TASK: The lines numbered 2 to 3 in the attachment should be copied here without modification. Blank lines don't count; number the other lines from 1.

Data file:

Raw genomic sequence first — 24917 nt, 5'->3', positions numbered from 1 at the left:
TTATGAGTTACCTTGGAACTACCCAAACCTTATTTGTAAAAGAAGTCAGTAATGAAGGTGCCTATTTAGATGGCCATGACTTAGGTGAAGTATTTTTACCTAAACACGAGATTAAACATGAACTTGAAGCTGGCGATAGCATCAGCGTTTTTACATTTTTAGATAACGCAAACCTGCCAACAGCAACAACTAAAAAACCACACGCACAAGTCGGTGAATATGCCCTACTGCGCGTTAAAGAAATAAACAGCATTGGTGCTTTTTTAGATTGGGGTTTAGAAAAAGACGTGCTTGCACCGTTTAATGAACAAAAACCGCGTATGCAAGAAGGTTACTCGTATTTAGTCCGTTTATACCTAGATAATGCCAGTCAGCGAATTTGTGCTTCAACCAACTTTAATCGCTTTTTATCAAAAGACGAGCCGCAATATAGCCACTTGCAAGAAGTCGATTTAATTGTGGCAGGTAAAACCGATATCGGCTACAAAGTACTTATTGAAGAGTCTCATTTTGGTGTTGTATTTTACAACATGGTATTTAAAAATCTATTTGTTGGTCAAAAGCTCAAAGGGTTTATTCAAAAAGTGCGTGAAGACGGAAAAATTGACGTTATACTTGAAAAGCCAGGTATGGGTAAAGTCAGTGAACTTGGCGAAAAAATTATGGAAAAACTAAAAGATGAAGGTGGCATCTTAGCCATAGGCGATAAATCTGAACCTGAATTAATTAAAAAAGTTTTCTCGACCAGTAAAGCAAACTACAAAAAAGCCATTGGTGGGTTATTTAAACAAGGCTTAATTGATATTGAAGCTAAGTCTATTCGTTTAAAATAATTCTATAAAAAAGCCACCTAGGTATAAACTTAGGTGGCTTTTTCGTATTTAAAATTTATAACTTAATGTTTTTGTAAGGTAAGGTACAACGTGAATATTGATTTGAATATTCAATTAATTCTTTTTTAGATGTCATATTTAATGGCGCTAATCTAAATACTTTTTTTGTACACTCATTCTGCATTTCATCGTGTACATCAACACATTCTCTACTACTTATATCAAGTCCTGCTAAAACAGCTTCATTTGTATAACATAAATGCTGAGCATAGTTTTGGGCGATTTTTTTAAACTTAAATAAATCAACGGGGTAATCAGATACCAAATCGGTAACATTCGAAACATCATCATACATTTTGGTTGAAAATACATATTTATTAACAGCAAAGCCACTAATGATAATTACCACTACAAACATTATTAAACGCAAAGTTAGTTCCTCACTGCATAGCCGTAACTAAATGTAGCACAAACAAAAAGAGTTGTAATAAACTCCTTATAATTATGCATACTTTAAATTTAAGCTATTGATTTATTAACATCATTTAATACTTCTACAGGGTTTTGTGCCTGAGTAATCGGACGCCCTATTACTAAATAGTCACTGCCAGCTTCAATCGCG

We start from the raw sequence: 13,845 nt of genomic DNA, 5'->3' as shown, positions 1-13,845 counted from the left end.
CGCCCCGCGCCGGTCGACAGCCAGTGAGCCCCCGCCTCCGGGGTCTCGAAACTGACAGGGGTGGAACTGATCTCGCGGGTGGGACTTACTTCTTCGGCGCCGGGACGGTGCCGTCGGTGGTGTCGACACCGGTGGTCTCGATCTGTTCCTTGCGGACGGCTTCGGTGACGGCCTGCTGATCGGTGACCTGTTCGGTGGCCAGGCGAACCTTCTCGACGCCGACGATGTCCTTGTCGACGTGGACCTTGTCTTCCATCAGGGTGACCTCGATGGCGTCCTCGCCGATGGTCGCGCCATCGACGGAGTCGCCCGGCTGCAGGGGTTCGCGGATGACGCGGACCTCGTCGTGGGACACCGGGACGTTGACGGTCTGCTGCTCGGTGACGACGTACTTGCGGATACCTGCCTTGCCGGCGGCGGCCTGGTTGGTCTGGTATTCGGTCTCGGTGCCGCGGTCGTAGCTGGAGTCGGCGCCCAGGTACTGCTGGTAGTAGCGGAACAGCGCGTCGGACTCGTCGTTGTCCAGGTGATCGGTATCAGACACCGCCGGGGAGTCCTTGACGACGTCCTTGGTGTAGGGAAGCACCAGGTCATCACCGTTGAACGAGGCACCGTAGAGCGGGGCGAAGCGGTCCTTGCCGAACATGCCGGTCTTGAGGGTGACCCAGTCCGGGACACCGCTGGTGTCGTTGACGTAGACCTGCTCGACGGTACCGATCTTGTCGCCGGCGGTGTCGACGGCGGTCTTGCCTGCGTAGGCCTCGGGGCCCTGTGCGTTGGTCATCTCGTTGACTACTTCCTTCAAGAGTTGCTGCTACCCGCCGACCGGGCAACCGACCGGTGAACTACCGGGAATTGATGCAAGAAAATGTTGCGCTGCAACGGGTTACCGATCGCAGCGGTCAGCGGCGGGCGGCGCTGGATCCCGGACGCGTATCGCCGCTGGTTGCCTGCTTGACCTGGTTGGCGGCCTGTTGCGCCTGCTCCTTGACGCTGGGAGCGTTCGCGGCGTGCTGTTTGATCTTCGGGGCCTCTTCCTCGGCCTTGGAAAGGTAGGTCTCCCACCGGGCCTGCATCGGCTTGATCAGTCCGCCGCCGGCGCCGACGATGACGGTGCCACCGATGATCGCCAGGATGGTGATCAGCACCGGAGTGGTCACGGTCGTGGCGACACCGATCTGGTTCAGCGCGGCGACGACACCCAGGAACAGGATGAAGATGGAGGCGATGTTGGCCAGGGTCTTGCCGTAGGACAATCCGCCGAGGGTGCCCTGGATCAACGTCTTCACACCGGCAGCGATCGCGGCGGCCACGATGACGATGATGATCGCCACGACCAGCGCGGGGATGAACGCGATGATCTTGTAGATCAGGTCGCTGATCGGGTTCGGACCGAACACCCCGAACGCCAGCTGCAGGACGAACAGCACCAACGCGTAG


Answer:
TTATGAGTTACCTTGGAACTACCCAAACCTTATTTGTAAAAGAAGTCAGTAATGAAGGTGCCTATTTAGATGGCCATGACTTAGGTGAAGTATTTTTACCTAAACACGAGATTAAACATGAACTTGAAGCTGGCGATAGCATCAGCGTTTTTACATTTTTAGATAACGCAAACCTGCCAACAGCAACAACTAAAAAACCACACGCACAAGTCGGTGAATATGCCCTACTGCGCGTTAAAGAAATAAACAGCATTGGTGCTTTTTTAGATTGGGGTTTAGAAAAAGACGTGCTTGCACCGTTTAATGAACAAAAACCGCGTATGCAAGAAGGTTACTCGTATTTAGTCCGTTTATACCTAGATAATGCCAGTCAGCGAATTTGTGCTTCAACCAACTTTAATCGCTTTTTATCAAAAGACGAGCCGCAATATAGCCACTTGCAAGAAGTCGATTTAATTGTGGCAGGTAAAACCGATATCGGCTACAAAGTACTTATTGAAGAGTCTCATTTTGGTGTTGTATTTTACAACATGGTATTTAAAAATCTATTTGTTGGTCAAAAGCTCAAAGGGTTTATTCAAAAAGTGCGTGAAGACGGAAAAATTGACGTTATACTTGAAAAGCCAGGTATGGGTAAAGTCAGTGAACTTGGCGAAAAAATTATGGAAAAACTAAAAGATGAAGGTGGCATCTTAGCCATAGGCGATAAATCTGAACCTGAATTAATTAAAAAAGTTTTCTCGACCAGTAAAGCAAACTACAAAAAAGCCATTGGTGGGTTATTTAAACAAGGCTTAATTGATATTGAAGCTAAGTCTATTCGTTTAAAATAATTCTATAAAAAAGCCACCTAGGTATAAACTTAGGTGGCTTTTTCGTATTTAAAATTTATAACTTAATGTTTTTGTAAGGTAAGGTACAACGTGAATATTGATTTGAATATTCAATTAATTCTTTTTTAGATGTCATATTTAATGGCGCTAATCTAAATACTTTTTTTGTACACTCATTCTGCATTTCATCGTGTACATCAACACATTCTCTACTACTTATATCAAGTCCTGCTAAAACAGCTTCATTTGTATAACATAAATGCTGAGCATAGTTTTGGGCGATTTTTTTAAACTTAAATAAATCAACGGGGTAATCAGATACCAAATCGGTAACATTCGAAACATCATCATACATTTTGGTTGAAAATACATATTTATTAACAGCAAAGCCACTAATGATAATTACCACTACAAACATTATTAAACGCAAAGTTAGTTCCTCACTGCATAGCCGTAACTAAATGTAGCACAAACAAAAAGAGTTGTAATAAACTCCTTATAATTATGCATACTTTAAATTTAAGCTATTGATTTATTAACATCATTTAATACTTCTACAGGGTTTTGTGCCTGAGTAATCGGACGCCCTATTACTAAATAGTCACTGCCAGCTTCAATCGCG

We start from the raw sequence: 13,845 nt of genomic DNA, 5'->3' as shown, positions 1-13,845 counted from the left end.